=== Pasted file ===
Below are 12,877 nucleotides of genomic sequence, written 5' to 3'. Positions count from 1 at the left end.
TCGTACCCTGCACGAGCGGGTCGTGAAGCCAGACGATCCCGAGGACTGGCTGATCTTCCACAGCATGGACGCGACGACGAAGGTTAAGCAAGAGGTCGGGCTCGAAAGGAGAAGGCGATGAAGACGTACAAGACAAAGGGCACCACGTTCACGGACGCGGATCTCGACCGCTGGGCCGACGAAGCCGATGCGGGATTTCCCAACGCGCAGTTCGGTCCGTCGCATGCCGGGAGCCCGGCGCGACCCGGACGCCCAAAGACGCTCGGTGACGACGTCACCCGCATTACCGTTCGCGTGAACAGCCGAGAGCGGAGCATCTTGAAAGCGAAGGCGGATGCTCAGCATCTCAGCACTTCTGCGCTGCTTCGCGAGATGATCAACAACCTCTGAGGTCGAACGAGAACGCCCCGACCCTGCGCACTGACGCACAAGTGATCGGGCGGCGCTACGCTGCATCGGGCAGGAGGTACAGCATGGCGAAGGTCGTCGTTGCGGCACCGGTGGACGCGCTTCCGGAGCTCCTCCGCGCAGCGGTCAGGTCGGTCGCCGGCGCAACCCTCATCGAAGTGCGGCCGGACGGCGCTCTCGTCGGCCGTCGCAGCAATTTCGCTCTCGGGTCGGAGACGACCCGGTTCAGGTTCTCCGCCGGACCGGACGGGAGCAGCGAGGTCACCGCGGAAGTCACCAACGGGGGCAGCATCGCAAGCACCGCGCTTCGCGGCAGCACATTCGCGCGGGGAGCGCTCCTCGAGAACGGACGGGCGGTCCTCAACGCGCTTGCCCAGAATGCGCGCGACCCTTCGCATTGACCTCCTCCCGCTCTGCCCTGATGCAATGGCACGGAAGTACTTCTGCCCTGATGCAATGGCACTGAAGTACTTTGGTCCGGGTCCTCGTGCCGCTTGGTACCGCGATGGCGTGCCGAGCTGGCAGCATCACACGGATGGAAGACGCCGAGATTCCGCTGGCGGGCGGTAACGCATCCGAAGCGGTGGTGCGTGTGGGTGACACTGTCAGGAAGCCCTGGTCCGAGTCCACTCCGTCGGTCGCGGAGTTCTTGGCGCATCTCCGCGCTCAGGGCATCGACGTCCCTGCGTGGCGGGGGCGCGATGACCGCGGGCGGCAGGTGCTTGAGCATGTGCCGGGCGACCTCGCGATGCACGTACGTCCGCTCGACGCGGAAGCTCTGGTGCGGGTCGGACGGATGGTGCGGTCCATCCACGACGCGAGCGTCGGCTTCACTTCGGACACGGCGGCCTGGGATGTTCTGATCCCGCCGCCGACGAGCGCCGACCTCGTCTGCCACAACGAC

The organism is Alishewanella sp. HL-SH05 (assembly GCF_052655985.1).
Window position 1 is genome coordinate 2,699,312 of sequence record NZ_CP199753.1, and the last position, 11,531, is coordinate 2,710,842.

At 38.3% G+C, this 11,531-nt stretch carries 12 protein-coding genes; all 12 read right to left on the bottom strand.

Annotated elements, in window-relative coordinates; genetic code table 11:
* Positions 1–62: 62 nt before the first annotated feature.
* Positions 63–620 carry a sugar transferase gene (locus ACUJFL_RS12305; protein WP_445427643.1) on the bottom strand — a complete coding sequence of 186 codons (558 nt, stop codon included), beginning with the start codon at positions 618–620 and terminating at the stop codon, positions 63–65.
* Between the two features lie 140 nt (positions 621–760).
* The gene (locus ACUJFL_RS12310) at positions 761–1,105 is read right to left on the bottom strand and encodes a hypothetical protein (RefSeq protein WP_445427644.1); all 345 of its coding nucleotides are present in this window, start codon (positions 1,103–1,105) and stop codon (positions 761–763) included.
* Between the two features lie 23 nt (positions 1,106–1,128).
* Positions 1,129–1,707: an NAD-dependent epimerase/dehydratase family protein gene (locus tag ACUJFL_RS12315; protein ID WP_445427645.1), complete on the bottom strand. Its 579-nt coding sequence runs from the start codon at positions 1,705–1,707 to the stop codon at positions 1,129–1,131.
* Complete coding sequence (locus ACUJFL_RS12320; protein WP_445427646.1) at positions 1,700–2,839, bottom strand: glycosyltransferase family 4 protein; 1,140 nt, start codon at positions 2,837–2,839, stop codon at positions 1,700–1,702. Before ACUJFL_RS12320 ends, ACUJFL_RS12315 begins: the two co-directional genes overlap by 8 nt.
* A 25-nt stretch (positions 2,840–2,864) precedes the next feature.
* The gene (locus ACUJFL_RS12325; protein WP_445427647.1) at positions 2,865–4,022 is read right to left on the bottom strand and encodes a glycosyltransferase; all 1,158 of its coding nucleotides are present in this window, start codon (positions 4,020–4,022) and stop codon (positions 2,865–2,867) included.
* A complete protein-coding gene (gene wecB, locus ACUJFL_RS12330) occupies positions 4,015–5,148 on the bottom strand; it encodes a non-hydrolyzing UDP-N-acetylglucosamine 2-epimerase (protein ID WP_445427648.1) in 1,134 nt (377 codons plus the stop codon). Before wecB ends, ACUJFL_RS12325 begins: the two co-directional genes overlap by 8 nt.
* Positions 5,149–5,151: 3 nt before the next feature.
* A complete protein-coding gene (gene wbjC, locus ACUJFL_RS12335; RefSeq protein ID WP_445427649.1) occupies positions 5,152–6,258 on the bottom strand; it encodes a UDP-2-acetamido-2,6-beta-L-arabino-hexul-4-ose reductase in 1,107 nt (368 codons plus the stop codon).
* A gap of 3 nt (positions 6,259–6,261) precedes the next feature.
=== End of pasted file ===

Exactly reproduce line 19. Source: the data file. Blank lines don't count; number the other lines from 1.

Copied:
* A gap of 3 nt (positions 6,259–6,261) precedes the next feature.